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Free Content Abundance, age structure and in situ egg production rates of the copepod Temora longicornis in Long Island Sound, New York

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The population dynamics of Temora longicornis in Long Island Sound, New York is being studied to determine the relative degree to which this species is food-limited vs. predator-limited. The plankton in the Sound has been sampled at weekly intervals from March–July 1982 and 1983. Of the three boreal copepods present at this time (Temora longicornis, Acartia hudsonica and Pseudocalanus spp.), Temora is the dominant species. Temora eggs were most abundant within the upper 5 m and each successive life cycle stage was found deeper in the water column. Adults live at and near the sediment–water interface (Z = 35 m). Population age structure is characterized by distinct cohorts produced during discrete egg laying events. Fecundity was highest during the mid-winter bloom in February and March (30–40 eggs per female per day), intermediate during modest blooms in May and June (5–15 eggs per day) but nil during most of the February–July growth season, when phytoplankton standing crops were relatively low, 2 μg chlorophyll per liter. Females were short-lived, surviving only 3 days on average. Female death rates may be high because the most abundant planktivorous fish in Long Island Sound (sand lance, Ammodytes americanus) feeds almost exclusively on adult Temora longicornis. Predation by sand lance may have little effect on Temora population dynamics because Temora are most fecund in February–March, a time when predation by sand lance is relatively low. The population seems to be controlled by food-limitation of egg production.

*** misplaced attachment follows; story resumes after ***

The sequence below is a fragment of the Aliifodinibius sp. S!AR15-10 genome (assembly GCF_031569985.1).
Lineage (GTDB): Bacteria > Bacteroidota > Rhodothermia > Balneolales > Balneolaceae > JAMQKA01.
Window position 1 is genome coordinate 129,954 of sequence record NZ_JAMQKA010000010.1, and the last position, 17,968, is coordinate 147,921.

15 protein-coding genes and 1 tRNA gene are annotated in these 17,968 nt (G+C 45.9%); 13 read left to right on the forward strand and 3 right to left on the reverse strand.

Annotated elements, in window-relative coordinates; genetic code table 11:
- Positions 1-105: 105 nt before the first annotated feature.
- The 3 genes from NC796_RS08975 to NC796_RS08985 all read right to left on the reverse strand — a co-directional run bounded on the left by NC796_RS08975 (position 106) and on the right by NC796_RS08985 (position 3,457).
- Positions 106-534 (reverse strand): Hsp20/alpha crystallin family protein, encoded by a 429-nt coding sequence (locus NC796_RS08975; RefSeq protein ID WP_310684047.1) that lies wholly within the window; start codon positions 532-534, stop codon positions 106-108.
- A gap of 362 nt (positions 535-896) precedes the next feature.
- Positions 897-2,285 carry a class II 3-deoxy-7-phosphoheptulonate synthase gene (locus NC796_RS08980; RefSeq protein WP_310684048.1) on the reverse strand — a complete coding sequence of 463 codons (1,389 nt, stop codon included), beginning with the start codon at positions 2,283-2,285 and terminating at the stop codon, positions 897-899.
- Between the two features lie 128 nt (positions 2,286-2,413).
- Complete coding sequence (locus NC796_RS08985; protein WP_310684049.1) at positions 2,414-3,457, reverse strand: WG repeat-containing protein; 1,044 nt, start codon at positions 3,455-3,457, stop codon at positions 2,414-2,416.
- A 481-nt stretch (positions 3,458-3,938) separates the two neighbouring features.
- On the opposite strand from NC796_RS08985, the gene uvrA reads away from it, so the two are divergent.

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Document Type: Research Article

Publication date: 1985-09-01

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  • The Bulletin of Marine Science is dedicated to the dissemination of high quality research from the world's oceans. All aspects of marine science are treated by the Bulletin of Marine Science, including papers in marine biology, biological oceanography, fisheries, marine affairs, applied marine physics, marine geology and geophysics, marine and atmospheric chemistry, and meteorology and physical oceanography.
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